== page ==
But now, as the Associated Press' Melinda Deslatte documents, the Louisiana legislature is considering taking the next step: offering tax breaks to musical and theater productions. Rep. Jeff Arnold, a Democrat from New Orleans, has introduced HB 155, which would provide refundable tax credits for "musical or theatrical productions" that employ Louisiana workers.
There are lots of sensible questions to ask about such a credit. Start with two: What kind of productions should benefit? And how we do know the incentives will actually change these production's behavior rather than rewarding them for something they would have done anyway?
"Musical or theatrical productions" covers a pretty broad swath of the cultural spectrum. The bill's language says this term "shall include but not be limited to drama, comedy, comedy revue, opera, ballet, jazz, cabaret, and variety entertainment."
Does this mean that when Jerry Seinfeld brings his comedy show to Shreveport, he'll get a tax credit for doing so? That the Rolling Stones will be subsidized to appear before college students in Baton Rouge? That famed tax-avoiders U2 will get yet another tax bonus if they rock New Orleans? Apparently they will, as long as Louisiana marks the first stop on their US tour.
And what happens when neighboring states do exactly the same thing? In testimony before the Ways and Means Committee, bill booster Roger Wilson, the chairman of something called "Broadway South, LLC" argues unconvincingly that "no other state... is offering a similar incentive" and that no other state has the infrastructure in place to meaningfully offer similar incentives"-- and admits in the same breath that Louisiana has virtually no musical/theater industry to begin with. He doesn't make much of a case for why Texas or Mississippi can't productively enact exactly the same credit next year.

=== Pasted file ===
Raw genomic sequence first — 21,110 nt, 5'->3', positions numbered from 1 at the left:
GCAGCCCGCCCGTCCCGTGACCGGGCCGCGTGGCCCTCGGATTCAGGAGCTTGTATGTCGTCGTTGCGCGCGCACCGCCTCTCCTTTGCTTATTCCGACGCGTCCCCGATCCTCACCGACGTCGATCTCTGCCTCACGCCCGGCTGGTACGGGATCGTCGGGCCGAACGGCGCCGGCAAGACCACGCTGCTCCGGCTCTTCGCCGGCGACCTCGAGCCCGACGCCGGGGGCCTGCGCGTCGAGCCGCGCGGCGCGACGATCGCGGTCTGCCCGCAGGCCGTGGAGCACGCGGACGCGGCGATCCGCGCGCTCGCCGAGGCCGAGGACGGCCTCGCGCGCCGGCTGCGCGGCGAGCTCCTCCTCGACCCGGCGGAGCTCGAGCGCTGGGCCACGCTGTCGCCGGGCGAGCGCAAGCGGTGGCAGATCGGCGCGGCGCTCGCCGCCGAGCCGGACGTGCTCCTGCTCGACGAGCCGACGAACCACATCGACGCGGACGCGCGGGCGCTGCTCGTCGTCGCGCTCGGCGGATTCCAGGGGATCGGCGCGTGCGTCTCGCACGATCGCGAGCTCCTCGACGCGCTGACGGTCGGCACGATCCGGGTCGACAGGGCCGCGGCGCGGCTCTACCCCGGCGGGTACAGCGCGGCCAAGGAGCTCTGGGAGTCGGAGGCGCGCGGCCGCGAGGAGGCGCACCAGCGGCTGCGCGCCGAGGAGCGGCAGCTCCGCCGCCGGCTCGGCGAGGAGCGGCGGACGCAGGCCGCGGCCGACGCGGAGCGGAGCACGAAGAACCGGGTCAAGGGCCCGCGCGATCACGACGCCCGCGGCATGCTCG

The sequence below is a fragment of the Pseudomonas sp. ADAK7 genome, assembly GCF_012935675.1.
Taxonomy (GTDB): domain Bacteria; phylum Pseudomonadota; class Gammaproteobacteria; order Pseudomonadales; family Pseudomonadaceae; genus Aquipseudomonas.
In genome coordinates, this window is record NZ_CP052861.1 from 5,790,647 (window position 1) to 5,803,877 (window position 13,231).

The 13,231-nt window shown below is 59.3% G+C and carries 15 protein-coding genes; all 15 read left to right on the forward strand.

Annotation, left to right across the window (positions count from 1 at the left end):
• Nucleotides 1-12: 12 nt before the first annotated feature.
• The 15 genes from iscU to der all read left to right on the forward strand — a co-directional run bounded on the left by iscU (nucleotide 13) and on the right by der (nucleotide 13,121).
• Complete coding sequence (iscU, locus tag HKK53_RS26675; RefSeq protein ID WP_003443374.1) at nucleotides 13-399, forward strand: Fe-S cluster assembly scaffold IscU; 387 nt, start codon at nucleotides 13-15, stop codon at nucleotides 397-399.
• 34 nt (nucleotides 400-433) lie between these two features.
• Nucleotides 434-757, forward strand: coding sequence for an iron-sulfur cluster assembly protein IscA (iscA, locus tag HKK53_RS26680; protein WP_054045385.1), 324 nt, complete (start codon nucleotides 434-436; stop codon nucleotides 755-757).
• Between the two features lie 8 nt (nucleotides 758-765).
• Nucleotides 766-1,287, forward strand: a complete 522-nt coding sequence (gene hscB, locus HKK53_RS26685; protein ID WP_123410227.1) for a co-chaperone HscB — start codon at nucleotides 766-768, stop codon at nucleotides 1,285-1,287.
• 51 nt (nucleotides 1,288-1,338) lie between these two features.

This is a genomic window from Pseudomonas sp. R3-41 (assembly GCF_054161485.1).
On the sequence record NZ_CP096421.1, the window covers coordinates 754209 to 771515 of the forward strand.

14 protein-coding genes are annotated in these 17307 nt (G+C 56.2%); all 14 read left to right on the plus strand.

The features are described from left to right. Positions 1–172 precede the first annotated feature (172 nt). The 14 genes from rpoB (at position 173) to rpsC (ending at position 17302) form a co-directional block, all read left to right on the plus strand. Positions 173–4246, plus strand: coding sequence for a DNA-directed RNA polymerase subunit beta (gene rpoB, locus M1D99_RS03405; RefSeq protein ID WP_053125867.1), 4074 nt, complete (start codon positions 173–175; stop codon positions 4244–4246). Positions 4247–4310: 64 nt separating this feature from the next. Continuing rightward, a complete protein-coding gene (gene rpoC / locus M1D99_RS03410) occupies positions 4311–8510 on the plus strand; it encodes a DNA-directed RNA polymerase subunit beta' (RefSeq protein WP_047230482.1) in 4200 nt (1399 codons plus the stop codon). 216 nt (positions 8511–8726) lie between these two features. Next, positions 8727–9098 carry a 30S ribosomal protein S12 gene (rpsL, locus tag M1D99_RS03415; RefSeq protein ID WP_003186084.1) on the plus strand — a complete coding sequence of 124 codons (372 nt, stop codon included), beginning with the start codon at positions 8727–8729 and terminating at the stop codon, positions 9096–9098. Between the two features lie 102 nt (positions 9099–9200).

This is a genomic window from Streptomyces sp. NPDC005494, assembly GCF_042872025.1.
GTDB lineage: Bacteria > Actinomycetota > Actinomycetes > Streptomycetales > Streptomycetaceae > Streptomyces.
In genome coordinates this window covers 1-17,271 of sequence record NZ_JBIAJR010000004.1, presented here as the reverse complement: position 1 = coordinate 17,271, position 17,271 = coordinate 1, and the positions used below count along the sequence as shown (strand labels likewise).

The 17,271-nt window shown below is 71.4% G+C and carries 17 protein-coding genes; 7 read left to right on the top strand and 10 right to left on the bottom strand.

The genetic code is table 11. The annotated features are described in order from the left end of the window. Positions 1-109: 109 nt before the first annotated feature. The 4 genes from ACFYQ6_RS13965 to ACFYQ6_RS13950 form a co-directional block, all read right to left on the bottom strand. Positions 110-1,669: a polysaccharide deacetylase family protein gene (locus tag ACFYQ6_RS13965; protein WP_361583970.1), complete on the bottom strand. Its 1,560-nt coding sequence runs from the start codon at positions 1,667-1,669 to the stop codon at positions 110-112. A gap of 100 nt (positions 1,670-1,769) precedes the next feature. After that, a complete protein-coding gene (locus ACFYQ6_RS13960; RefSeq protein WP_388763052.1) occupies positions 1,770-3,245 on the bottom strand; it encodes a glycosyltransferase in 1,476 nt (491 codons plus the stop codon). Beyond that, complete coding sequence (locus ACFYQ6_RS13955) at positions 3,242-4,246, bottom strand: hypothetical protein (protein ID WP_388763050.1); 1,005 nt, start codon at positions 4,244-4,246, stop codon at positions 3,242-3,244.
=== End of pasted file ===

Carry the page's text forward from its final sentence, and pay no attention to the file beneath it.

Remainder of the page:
Wilson also compares the intended impact of the theater tax break to the alleged impact of the existing film tax break in a way that makes the motives of this giveaway seem pretty craven:
Any movie that's made in Louisiana as a result of the initiatives you passed years ago is basically stolen from other cities... We want to propose an initiative that will do the same thing[for musical and theater productions.]This is what economic development experts like the folks at Good Jobs First are talking about when they decry the "race to the bottom." When states or cities use tax incentives to simply steal investment from other states and cities, the net impact on the US economy is, at best, zero. The same investments are taking place-- just in a different place than they used to be. And if the tax breaks in question are encouraging companies to invest in an area that simply wouldn't make sense economically otherwise, the net impact on the US economy is arguably negative. Theater companies would be moving from a place that makes sense economically to a place that doesn't.
It's not popular to argue that the leeway given state and local lawmakers to provide tax incentives should be curtailed in the name of a more effective national economic policy. We all value state and local autonomy very highly. But listening to this sort of blatant job piracy gives one a lot of sympathy for imposing such limits.